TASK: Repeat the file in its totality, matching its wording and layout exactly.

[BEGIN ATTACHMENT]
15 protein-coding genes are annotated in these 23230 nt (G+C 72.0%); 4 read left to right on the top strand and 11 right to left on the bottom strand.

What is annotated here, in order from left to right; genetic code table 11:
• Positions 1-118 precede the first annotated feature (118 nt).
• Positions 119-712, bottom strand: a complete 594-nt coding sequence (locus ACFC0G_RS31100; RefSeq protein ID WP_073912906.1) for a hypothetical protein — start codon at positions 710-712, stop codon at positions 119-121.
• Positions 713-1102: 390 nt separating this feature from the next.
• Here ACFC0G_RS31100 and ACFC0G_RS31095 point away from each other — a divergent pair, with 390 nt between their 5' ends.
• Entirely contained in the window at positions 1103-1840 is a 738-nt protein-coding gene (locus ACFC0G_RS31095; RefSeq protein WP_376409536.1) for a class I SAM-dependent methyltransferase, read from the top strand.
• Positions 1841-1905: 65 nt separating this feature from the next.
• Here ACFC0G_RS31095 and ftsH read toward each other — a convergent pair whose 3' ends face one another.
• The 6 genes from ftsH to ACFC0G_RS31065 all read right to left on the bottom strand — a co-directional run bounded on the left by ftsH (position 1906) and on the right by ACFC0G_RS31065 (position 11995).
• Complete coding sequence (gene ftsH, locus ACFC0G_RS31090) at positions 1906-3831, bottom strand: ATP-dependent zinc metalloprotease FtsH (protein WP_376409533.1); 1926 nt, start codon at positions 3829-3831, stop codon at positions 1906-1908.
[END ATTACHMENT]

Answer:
15 protein-coding genes are annotated in these 23230 nt (G+C 72.0%); 4 read left to right on the top strand and 11 right to left on the bottom strand.

What is annotated here, in order from left to right; genetic code table 11:
• Positions 1-118 precede the first annotated feature (118 nt).
• Positions 119-712, bottom strand: a complete 594-nt coding sequence (locus ACFC0G_RS31100; RefSeq protein ID WP_073912906.1) for a hypothetical protein — start codon at positions 710-712, stop codon at positions 119-121.
• Positions 713-1102: 390 nt separating this feature from the next.
• Here ACFC0G_RS31100 and ACFC0G_RS31095 point away from each other — a divergent pair, with 390 nt between their 5' ends.
• Entirely contained in the window at positions 1103-1840 is a 738-nt protein-coding gene (locus ACFC0G_RS31095; RefSeq protein WP_376409536.1) for a class I SAM-dependent methyltransferase, read from the top strand.
• Positions 1841-1905: 65 nt separating this feature from the next.
• Here ACFC0G_RS31095 and ftsH read toward each other — a convergent pair whose 3' ends face one another.
• The 6 genes from ftsH to ACFC0G_RS31065 all read right to left on the bottom strand — a co-directional run bounded on the left by ftsH (position 1906) and on the right by ACFC0G_RS31065 (position 11995).
• Complete coding sequence (gene ftsH, locus ACFC0G_RS31090) at positions 1906-3831, bottom strand: ATP-dependent zinc metalloprotease FtsH (protein WP_376409533.1); 1926 nt, start codon at positions 3829-3831, stop codon at positions 1906-1908.